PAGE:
x Abu Dhabi, UAE Friday 21 July 2017

The other Gaddafi is tangled up in red tape

A Fujairah sailor who shares a name with the former Libyan dictator says bureaucratic roadblocks won't keep him from changing it.

Fujairah sailor Muammar Gaddafi Mohammed, pictured with wife Sara and sons Karim and Yousef, shares a name with the former Libyan dictator and says bureaucratic roadblocks won't stop him from changing it.
Fujairah sailor Muammar Gaddafi Mohammed, pictured with wife Sara and sons Karim and Yousef, shares a name with the former Libyan dictator and says bureaucratic roadblocks won't stop him from changing it.

KHOR FAKKAN // A man called Muammar Gaddafi is trying to change his name - but has found the process tougher than he expected.

Muammar Gaddafi Mohammed, 41, a Sudanese ship's captain and marine superintendent, was named after the late Libyan leader by his father.

He decided to change it when the uprising began - but time and money have forced him to put off his plan.

"I went to Sudan and asked about the process," Mr Mohammed said. "I would have to get a lawyer and go to court to petition for the name change.

"If I get approval, I have to get a new identity card and passport, then change my marriage and college certificates, then change all the documents surrounding the birth of my three children.

"To have my name changed here in the UAE, I would have to go to court here, undergo a background check, then change all my employment documents and my wife's and children's documents as well.

"The process is going to be quite expensive and time consuming but I am determined to do it when I have the time and money."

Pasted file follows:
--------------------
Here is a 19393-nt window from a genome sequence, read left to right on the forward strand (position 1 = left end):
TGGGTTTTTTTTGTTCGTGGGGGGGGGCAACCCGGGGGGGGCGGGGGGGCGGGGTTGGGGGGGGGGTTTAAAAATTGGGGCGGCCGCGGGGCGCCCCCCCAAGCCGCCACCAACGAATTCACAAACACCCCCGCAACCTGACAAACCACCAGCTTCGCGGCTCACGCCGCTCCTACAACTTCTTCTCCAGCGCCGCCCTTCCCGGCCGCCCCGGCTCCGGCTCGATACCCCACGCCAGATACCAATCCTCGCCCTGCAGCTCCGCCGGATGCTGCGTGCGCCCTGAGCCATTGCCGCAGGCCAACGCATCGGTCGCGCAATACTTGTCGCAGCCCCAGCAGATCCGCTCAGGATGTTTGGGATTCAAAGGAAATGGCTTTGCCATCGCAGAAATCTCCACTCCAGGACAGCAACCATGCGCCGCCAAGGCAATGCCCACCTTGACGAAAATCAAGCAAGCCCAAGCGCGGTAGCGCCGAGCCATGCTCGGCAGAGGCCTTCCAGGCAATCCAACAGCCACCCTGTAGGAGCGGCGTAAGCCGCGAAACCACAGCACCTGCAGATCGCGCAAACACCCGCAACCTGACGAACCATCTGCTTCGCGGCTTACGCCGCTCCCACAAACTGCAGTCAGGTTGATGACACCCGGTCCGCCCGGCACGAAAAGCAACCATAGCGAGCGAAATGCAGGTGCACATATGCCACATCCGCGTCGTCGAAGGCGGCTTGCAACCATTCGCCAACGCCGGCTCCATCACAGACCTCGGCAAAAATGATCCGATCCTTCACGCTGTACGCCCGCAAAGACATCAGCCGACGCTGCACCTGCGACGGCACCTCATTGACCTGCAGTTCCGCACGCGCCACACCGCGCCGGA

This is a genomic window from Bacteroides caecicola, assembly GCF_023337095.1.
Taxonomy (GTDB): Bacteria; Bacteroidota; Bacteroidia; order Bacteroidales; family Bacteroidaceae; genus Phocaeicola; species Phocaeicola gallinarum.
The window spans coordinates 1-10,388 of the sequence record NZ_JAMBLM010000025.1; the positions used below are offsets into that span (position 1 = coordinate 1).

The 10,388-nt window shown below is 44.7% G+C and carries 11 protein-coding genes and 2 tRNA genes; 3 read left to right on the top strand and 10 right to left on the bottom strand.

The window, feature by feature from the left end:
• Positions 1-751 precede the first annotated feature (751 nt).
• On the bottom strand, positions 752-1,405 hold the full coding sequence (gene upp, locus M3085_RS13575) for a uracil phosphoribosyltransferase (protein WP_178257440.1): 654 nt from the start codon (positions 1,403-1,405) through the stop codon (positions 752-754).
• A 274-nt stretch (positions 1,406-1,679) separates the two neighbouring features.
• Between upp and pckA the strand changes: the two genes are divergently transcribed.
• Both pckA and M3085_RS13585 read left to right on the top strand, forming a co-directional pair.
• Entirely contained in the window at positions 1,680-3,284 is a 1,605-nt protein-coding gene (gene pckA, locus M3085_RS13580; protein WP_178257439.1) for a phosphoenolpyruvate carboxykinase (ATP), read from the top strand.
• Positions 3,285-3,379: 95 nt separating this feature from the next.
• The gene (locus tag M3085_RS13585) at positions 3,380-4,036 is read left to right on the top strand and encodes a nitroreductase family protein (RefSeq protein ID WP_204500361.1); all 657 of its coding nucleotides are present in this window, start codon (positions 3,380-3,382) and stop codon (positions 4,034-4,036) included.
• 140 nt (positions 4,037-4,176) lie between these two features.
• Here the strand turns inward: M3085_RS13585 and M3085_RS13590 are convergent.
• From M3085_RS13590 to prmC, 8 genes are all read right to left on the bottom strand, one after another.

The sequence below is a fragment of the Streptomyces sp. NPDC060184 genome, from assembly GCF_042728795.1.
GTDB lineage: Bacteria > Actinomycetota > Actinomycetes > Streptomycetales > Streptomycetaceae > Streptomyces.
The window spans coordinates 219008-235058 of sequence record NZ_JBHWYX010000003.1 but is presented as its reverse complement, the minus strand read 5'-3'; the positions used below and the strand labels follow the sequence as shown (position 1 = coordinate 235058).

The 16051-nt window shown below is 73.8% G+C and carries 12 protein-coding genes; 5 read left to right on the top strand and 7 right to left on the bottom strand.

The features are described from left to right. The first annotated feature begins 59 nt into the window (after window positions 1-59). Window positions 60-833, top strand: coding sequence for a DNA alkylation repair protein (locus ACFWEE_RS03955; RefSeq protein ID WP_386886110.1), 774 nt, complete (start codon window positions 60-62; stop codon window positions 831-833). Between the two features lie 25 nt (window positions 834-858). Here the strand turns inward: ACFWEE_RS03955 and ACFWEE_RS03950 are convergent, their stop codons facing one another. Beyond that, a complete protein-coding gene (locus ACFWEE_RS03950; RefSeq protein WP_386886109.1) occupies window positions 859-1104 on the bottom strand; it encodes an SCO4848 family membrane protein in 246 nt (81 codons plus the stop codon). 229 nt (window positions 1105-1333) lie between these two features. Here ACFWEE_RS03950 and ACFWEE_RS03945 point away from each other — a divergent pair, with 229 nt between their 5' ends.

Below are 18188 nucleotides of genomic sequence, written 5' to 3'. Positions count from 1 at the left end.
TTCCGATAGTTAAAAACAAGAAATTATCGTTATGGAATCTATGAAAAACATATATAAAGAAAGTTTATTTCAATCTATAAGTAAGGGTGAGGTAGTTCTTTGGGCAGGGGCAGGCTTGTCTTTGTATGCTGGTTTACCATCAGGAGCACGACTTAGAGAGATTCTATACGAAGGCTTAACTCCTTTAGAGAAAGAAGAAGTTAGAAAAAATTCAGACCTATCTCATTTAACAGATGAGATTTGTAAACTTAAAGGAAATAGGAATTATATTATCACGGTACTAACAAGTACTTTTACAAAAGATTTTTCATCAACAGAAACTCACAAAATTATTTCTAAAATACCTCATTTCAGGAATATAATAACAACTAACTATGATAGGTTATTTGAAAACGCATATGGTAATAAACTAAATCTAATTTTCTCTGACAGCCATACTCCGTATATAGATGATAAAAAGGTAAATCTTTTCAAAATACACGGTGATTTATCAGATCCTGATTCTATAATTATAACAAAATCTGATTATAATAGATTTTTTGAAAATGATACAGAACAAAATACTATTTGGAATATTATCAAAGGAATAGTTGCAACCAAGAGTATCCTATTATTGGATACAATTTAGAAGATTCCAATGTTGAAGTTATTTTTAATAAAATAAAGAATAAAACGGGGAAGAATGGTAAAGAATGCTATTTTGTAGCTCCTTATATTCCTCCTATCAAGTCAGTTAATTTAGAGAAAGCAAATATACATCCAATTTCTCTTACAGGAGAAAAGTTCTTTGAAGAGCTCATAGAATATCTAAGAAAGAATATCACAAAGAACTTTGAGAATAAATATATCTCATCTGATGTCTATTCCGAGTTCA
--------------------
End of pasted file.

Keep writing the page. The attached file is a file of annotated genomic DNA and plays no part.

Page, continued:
Mr Mohammed was born in Sudan in 1970, a year after Muammar Qaddafi seized power in Libya. His father was impressed with the young Arab visionary and named his first-born after him.

"My father admired Qaddafi and so did his friends. When I was born he gave me the name Muammar Gaddafi as a sign of respect for the man," Mr Mohammed said.

"Growing up with the name was humorous and helpful. When I moved to Libya after high school and applied to the Naval Academy, I was given a full scholarship by the Libyan government. I think it was because of my name."

But when Mr Mohammed heard Qaddafi and his son, Saif Al Islam, speak at the beginning of the uprising, then saw the slaughter of Libyans on television, he became ashamed of his name. He has not yet chosen a new one.

Mr Mohammed's plan to change his name was well received by Libyan communities worldwide after his story was broadcast on the Al Arabiya news channel. "Libyans started calling and e-mailing me to support my efforts," he said.

"I received a call from the Libyan community in Egypt and they invited me there at their expense and wanted to honour me.

"But my friends and family said I shouldn't go because it could be a trick by Qaddafi loyalists, so I didn't."

Mr Mohammed is pleased by the events in Libya, where the country's liberation from Qaddafi's rule was officially declared yesterday, following the deposed dictator's death in his home town of Sirte on Thursday.

"I am happy for the Libyan people," he said.

ealghalib@thenational.ae